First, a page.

The Covid Economy, A Year Later
This time last year, the World Health Organization recently had declared that the spread of Covid-19 constituted a [[https://www.who.int/director-general/speeches/detail/who-director-general-s-opening-remarks-at-the-media-briefing-on-covid-19---11-march-2020 worldwide pandemic]].
Stringent measures in the U.S. were being taken to slow the spread of Covid and “flatten the curve.” The lockdowns and shelter-in-place orders dealt a body blow to U.S. economic activity.
Investors, who attempt to price in economic activity over the next six to nine months, had no prior experience to handicap a shutdown and eventual reopening of the economy. It was if we were driving through a dark and foggy night with no headlights to guide our path.
Consequently, investor reaction was swift, and the first bear market since 2009 descended upon investors. Volatility was intense. In just one day, the Dow Jones Industrial Average lost nearly 3,000 points, or 12.9% (March 16, 2020 St. Louis Federal Reserve DJIA data).
That day accounted for over 25% of the Dow’s nearly 11,000 point peak-to-trough loss.
The major market indexes bottomed on March 23 (St. Louis Federal Reserve). The bear market lasted barely over a month, if we use the broader-based S&P 500 Index as our yardstick. It was a swift decline, but it was the [[https://www.reuters.com/article/us-usa-stocks-s-p500-bear-graphic/say-goodbye-to-the-shortest-bear-market-in-sp-500-history-idUSKCN25E2R9 shortest bear market we’ve ever experienced]].
The ensuing rally has been nearly unprecedented. Since bottoming, the S&P 500 Index advanced an astounding 77.6% through March 31. It’s 3,972.89 close at the end of the first quarter put it within 1.65 points of the prior March 26 closing high. And that is on top of a series of new highs since the beginning of the year. Since the end of the quarter, the S&P 500 has gone on to top 4,000.
Where are we headed from here? You’ve heard me say that no one has a crystal ball. No one can accurately and consistently predict what may happen to stocks.
Since World War II, there have been six other bear-market sell-offs of at least 30%. In each case, the market posted strong returns in the first year, with an average gain of 40.6%. Gains ran into year two, with an average increase of 16.9%; however, the average pullback during those six periods: 10.2%.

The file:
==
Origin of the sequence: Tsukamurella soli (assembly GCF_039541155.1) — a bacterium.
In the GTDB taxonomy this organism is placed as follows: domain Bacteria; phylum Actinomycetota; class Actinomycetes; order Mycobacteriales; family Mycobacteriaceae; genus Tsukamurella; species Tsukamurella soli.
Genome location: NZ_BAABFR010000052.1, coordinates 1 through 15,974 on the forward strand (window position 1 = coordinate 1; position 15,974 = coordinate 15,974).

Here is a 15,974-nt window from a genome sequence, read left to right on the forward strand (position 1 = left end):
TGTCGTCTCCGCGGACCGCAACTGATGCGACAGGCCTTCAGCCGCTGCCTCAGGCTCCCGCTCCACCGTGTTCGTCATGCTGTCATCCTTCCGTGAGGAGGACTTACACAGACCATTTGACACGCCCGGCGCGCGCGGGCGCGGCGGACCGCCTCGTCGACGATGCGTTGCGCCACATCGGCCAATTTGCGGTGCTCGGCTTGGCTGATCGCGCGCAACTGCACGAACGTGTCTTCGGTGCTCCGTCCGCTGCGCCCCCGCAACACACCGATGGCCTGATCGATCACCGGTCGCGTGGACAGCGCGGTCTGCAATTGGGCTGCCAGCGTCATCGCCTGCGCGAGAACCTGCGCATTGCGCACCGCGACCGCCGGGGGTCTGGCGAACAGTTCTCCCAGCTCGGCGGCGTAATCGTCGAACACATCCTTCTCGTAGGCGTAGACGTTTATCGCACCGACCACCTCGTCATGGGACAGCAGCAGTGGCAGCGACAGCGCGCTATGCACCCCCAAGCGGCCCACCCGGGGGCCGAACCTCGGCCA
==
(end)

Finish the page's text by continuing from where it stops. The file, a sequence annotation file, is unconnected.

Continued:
So, let’s not discount the possibility of a bumpy ride this year.
Treasury bond yields have jumped as the government has embarked on an expensive $1.9 trillion stimulus package, and talk of new spending from Washington is gaining momentum. Further, bullish enthusiasm can sometimes spark unwanted speculation.
Might the economy overheat and spark an unwanted rise in inflation? Might rising bond yields temper investor sentiment? Up until now, investors have focused on the rollout of the vaccines, reopening of the economy and the benefits these are providing.
Just as the investment plan takes the emotional component out of the investing decision when stocks are falling, it also erects a barrier against the impulse to load up on riskier investments when shares are quickly rising.
Life changes, and when it does, adjustments may be appropriate. Ups and downs in stocks are rarely a reason to make emotion-based decisions in our portfolios.
Please see below the latest quarterly numbers and charts on The Impact of Diversification and First Quarter World Stock Market Performance.
Table 1: Key Index Returns
Dow Jones Industrial Average
S&P 500 Index
Russell 2000 Index
MSCI World ex-USA*
MSCI Emerging Markets*
Bloomberg Barclays US Agg Total Return Value Unhedged
Source: MSCI.com, Bloomberg, MarketWatch
MTD: returns: Feb 26, 2021-Mar 31, 2021
YTD returns: Dec 31, 2020-Mar 31, 2021
*in US dollars